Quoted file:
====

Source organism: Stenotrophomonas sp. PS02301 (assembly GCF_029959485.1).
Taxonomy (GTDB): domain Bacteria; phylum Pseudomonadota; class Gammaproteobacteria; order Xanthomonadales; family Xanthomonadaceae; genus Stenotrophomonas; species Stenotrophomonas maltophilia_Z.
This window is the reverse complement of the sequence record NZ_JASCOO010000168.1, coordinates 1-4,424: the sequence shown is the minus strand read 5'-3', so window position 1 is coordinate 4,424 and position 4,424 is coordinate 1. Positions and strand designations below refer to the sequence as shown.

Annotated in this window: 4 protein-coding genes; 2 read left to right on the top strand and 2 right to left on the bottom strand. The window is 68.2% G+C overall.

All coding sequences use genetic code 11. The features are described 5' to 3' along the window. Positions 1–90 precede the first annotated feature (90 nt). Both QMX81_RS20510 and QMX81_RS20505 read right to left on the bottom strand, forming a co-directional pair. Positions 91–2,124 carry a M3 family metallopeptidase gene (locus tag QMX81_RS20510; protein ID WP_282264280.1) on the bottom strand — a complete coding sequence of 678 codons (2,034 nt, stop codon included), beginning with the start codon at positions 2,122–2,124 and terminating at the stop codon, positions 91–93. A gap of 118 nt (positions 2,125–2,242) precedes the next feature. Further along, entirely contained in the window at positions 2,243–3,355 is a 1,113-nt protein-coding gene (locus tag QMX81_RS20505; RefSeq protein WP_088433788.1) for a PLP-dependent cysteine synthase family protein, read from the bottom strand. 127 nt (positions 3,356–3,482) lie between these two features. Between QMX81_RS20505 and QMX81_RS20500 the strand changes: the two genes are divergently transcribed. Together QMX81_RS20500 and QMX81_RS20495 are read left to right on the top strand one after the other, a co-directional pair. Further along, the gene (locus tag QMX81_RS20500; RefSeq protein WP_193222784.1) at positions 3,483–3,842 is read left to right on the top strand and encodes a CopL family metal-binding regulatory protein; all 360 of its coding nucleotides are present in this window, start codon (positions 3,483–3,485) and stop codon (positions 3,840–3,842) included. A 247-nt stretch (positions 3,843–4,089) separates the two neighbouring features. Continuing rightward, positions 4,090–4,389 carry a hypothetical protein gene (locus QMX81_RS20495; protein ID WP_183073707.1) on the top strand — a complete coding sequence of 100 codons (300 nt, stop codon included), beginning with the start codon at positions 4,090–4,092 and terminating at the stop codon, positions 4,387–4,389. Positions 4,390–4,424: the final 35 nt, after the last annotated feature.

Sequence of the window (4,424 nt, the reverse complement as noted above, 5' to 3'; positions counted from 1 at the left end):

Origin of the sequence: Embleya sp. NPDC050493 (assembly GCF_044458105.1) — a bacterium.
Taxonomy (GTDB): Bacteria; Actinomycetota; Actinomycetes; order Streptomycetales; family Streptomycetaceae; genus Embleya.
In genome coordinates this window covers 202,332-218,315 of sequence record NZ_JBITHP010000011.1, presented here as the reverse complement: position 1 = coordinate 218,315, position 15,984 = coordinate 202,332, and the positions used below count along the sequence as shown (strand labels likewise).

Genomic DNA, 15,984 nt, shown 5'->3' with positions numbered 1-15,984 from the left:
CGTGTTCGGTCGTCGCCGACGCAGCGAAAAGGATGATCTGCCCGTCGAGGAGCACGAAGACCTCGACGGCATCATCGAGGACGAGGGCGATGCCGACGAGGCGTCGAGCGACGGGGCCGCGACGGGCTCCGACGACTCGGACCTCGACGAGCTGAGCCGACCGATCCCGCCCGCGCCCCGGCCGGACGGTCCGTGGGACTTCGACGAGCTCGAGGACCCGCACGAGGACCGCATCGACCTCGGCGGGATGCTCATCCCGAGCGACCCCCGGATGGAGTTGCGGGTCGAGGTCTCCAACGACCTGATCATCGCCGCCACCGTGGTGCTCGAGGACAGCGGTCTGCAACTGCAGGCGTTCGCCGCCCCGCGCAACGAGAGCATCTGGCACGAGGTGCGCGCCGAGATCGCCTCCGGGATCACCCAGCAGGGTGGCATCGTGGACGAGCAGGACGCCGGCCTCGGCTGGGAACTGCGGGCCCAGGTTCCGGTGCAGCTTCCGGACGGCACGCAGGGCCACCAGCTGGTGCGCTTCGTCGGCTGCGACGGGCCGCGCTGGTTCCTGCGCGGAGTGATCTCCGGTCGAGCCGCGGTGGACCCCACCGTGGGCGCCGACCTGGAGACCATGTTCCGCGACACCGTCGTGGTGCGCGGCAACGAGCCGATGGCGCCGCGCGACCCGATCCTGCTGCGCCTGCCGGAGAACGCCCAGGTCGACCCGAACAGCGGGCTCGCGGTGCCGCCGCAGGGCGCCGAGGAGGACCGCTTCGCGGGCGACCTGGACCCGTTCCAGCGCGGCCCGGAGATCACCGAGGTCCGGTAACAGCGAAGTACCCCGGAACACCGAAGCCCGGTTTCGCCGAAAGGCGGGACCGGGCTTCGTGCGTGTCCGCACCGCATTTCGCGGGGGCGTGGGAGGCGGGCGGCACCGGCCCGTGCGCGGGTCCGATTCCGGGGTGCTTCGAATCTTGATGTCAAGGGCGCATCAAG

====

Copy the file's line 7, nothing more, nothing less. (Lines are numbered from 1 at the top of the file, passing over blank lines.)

Origin of the sequence: Embleya sp. NPDC050493 (assembly GCF_044458105.1) — a bacterium.